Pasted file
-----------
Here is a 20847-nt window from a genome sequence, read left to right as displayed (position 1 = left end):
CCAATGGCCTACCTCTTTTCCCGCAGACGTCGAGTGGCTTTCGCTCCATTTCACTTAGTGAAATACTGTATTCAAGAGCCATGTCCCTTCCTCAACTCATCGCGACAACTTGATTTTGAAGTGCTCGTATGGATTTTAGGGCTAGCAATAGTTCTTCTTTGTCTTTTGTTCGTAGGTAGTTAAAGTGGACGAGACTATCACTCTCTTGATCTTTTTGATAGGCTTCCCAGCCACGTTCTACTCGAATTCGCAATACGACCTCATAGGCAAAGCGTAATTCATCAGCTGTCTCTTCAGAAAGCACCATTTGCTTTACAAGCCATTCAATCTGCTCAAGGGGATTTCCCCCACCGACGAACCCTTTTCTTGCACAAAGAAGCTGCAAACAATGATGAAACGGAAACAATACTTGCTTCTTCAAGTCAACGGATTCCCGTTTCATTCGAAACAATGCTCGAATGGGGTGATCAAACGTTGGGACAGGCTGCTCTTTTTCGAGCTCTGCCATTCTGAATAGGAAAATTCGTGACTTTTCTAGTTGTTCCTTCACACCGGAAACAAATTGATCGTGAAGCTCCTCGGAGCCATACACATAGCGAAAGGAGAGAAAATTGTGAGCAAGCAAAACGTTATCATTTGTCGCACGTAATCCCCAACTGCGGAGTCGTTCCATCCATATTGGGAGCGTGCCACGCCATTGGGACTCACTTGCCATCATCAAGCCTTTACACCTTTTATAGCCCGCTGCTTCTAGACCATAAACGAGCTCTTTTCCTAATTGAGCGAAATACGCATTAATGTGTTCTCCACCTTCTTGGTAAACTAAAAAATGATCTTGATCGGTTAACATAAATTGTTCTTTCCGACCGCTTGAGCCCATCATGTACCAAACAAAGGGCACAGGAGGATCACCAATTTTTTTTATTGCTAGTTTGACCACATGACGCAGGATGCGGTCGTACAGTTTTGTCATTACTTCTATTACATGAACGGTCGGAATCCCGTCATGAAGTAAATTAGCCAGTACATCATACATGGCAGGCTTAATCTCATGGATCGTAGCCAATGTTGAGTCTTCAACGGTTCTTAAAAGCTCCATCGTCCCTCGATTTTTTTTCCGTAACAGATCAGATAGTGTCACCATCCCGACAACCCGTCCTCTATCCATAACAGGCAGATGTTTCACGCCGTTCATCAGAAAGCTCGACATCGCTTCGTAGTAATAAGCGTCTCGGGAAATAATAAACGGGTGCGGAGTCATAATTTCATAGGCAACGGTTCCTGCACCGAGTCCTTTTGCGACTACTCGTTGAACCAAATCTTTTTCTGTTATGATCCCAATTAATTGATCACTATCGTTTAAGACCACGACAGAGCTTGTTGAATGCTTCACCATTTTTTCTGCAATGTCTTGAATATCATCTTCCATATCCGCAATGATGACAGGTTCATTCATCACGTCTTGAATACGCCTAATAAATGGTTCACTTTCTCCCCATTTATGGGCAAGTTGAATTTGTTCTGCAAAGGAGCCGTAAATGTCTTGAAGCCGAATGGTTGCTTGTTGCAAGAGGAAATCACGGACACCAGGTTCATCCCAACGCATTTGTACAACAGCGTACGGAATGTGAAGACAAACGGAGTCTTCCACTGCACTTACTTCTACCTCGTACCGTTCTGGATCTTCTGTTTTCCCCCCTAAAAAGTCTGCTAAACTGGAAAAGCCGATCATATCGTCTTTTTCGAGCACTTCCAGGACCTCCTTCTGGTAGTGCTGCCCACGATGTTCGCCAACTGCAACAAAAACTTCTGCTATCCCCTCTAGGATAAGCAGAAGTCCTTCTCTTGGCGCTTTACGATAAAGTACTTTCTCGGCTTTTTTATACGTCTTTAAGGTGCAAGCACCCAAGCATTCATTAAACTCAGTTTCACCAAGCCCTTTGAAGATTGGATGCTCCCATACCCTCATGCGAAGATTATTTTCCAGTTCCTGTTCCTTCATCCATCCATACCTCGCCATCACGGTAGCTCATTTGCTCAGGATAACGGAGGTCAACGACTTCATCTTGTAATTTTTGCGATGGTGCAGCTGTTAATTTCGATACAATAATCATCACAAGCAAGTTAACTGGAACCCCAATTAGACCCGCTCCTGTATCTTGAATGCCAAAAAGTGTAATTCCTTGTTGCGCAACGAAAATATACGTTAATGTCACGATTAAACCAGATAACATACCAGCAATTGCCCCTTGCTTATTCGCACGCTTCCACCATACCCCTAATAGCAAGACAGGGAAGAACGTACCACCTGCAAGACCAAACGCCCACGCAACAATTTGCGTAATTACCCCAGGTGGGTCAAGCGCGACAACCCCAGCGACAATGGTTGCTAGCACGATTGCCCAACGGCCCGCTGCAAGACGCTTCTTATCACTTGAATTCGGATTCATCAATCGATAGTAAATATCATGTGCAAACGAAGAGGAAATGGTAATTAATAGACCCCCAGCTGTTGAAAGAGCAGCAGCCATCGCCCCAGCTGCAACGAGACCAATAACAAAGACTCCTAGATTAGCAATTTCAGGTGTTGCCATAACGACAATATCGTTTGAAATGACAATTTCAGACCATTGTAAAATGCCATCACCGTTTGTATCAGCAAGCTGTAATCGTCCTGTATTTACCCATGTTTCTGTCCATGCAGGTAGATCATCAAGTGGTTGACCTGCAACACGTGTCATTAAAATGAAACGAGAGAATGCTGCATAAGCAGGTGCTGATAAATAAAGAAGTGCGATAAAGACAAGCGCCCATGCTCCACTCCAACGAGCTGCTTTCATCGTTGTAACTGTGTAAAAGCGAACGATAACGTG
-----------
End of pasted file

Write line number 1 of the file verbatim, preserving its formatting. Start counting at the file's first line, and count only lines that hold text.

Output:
Here is a 20847-nt window from a genome sequence, read left to right as displayed (position 1 = left end):